Date of Award
Open Access Dissertation
Doctor of Philosophy in Environmental Engineering (PhD)
Administrative Home Department
Department of Civil and Environmental Engineering
Committee Member 1
Committee Member 2
Infectious diseases are a significant threat to public health. Though society enacts practices to prevent the spread of these dangerous diseases, challenges remain. Therefore, continual advancements in treatment and prevention are required. Wastewater treatment and viral clearance in pharmaceutical applications are two key health measures that prevent the spread of infections.
A low-cost, low-technology biosolids treatment process was developed to improve wastewater treatment by collecting key information on storage temperature, ammonia, volatile solids, moisture content, pH, and pathogen inactivation in biosolids over long-term storage at two wastewater treatment plants located in northern climates of the United States. Inactivation of pathogens in the biosolids was enhanced by freeze-thaw cycles, intermediate moisture contents (16% total solids), and time. Biosolids required over a year of long-term storage to reach standard pathogen limits for treatment in northern climates.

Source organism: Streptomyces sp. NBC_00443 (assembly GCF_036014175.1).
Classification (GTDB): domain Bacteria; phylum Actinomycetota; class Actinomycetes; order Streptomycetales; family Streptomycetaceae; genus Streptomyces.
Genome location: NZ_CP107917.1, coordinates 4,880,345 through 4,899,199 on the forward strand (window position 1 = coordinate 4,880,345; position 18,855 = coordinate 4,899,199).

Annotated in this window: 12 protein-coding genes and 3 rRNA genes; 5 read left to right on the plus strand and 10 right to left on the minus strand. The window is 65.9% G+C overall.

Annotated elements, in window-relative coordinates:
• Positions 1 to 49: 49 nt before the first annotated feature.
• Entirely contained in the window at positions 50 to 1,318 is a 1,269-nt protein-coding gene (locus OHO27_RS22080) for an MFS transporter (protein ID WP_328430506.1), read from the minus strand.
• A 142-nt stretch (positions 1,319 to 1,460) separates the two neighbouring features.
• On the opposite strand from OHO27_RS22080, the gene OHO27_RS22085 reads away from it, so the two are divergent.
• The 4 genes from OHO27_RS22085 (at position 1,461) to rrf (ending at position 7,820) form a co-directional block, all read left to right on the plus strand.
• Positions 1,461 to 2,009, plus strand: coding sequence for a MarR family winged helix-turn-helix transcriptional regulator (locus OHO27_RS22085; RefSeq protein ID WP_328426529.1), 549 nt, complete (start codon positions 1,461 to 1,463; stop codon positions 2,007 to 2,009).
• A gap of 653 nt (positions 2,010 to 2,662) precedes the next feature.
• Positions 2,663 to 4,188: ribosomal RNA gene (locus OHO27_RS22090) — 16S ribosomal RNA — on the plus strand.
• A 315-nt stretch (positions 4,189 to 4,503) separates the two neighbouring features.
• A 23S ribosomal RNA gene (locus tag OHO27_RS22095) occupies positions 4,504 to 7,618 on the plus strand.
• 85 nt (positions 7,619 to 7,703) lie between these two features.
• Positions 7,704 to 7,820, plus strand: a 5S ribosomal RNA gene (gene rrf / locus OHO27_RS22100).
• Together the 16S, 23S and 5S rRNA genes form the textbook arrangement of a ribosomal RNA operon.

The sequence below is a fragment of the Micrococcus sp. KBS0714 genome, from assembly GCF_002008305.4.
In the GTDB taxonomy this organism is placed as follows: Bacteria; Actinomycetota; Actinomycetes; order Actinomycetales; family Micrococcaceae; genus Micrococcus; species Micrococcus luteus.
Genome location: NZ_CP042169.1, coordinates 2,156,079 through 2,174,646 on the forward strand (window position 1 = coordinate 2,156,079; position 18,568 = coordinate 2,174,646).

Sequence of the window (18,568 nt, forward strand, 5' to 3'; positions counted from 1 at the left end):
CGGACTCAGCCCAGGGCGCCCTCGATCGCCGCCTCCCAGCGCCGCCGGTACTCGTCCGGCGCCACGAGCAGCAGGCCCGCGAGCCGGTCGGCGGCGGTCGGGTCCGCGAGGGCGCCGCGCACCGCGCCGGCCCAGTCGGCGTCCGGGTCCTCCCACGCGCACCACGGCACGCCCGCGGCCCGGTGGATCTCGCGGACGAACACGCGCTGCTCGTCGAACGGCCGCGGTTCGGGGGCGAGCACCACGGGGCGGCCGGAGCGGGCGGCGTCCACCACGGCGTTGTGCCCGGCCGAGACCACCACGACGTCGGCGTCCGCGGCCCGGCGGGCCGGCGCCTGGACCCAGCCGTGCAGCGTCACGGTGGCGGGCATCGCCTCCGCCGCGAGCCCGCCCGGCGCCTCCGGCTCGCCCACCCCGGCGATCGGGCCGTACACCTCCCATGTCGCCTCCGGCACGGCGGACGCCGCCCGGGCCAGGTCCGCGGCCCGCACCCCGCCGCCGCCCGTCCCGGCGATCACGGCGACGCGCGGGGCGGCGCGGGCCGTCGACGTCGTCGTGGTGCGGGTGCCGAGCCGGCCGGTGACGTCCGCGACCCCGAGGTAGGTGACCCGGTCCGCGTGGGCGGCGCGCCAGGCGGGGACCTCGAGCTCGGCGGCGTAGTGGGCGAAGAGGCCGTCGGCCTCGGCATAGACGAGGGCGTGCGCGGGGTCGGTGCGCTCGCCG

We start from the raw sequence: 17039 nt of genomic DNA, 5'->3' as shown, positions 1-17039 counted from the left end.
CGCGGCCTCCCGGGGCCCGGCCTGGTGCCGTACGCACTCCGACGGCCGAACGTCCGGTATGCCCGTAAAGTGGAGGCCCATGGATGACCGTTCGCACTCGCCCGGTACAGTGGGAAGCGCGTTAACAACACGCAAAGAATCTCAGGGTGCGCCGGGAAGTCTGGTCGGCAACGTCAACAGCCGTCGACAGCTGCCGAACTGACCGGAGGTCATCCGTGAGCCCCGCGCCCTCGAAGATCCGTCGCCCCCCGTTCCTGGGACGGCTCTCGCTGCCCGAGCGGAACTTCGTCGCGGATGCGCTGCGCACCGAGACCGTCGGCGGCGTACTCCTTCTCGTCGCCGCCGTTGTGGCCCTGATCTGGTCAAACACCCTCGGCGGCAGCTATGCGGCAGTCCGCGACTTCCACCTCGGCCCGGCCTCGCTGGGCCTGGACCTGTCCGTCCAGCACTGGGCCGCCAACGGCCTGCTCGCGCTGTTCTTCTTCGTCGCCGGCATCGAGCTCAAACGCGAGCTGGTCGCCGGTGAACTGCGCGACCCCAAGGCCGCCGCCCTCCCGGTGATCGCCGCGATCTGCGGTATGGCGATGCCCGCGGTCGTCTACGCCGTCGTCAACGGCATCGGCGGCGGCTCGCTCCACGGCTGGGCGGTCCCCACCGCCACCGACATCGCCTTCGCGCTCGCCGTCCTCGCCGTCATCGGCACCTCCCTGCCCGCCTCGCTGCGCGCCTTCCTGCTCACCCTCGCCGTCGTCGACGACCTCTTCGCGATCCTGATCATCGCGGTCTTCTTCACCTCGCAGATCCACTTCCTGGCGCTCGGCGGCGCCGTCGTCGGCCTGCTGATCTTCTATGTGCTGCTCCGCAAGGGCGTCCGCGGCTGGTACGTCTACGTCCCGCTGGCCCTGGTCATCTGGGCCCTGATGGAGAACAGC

To improve viral clearance in therapeutic protein manufacturing, the use of arginine and buffers was studied at pH ≥ 4 to retain the stability of the final protein product. A stabilized virus membrane structure, resulting from lipid packing density or membrane proteins, hindered the inactivation efficacy of arginine and buffers. The influence of membrane properties on arginine and buffer interactions supports the inactivation mechanisms of viral membrane deformation. Increased hydrophobicity and clustering enhanced the inactivation of enveloped viruses by arginine at pH 4 and 7. Electrostatic interactions increased the inactivation of enveloped viruses by buffers at pH 4.
Overall, the mechanisms for pathogen inactivation were further understood for the improvement of biosolids treatment and therapeutic protein manufacturing to facilitate the prevention of infectious diseases.
Meingast, Christa L., "Mechanisms of Pathogen Inactivation in Wastewater and Pharmaceutical Applications", Open Access Dissertation, Michigan Technological University, 2020.